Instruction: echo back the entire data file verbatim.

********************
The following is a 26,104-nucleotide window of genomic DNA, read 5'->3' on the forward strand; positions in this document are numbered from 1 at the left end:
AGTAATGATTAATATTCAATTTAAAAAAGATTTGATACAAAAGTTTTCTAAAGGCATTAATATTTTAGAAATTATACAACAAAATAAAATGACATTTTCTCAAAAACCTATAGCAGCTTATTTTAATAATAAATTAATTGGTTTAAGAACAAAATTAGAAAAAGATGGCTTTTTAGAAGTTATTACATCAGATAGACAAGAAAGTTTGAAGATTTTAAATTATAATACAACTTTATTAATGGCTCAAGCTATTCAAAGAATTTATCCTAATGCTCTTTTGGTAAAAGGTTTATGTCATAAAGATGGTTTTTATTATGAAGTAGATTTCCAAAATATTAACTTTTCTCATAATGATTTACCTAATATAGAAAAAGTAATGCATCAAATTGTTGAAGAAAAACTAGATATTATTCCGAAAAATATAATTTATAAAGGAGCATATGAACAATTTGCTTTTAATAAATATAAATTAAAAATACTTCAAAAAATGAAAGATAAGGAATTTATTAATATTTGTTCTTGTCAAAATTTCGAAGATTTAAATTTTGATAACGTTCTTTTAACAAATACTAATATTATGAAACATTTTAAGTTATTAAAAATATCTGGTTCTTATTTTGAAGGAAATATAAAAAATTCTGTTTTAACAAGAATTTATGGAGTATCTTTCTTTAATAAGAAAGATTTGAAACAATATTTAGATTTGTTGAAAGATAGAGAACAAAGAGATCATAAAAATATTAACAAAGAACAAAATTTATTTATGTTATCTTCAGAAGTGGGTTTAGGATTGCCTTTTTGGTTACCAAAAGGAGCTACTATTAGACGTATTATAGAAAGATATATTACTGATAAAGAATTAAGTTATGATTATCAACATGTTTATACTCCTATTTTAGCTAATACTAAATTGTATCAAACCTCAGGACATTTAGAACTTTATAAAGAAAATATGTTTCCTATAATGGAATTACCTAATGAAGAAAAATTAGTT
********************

The following is a 26,104-nucleotide window of genomic DNA, read 5'->3' on the forward strand; positions in this document are numbered from 1 at the left end:
AGTAATGATTAATATTCAATTTAAAAAAGATTTGATACAAAAGTTTTCTAAAGGCATTAATATTTTAGAAATTATACAACAAAATAAAATGACATTTTCTCAAAAACCTATAGCAGCTTATTTTAATAATAAATTAATTGGTTTAAGAACAAAATTAGAAAAAGATGGCTTTTTAGAAGTTATTACATCAGATAGACAAGAAAGTTTGAAGATTTTAAATTATAATACAACTTTATTAATGGCTCAAGCTATTCAAAGAATTTATCCTAATGCTCTTTTGGTAAAAGGTTTATGTCATAAAGATGGTTTTTATTATGAAGTAGATTTCCAAAATATTAACTTTTCTCATAATGATTTACCTAATATAGAAAAAGTAATGCATCAAATTGTTGAAGAAAAACTAGATATTATTCCGAAAAATATAATTTATAAAGGAGCATATGAACAATTTGCTTTTAATAAATATAAATTAAAAATACTTCAAAAAATGAAAGATAAGGAATTTATTAATATTTGTTCTTGTCAAAATTTCGAAGATTTAAATTTTGATAACGTTCTTTTAACAAATACTAATATTATGAAACATTTTAAGTTATTAAAAATATCTGGTTCTTATTTTGAAGGAAATATAAAAAATTCTGTTTTAACAAGAATTTATGGAGTATCTTTCTTTAATAAGAAAGATTTGAAACAATATTTAGATTTGTTGAAAGATAGAGAACAAAGAGATCATAAAAATATTAACAAAGAACAAAATTTATTTATGTTATCTTCAGAAGTGGGTTTAGGATTGCCTTTTTGGTTACCAAAAGGAGCTACTATTAGACGTATTATAGAAAGATATATTACTGATAAAGAATTAAGTTATGATTATCAACATGTTTATACTCCTATTTTAGCTAATACTAAATTGTATCAAACCTCAGGACATTTAGAACTTTATAAAGAAAATATGTTTCCTATAATGGAATTACCTAATGAAGAAAAATTAGTT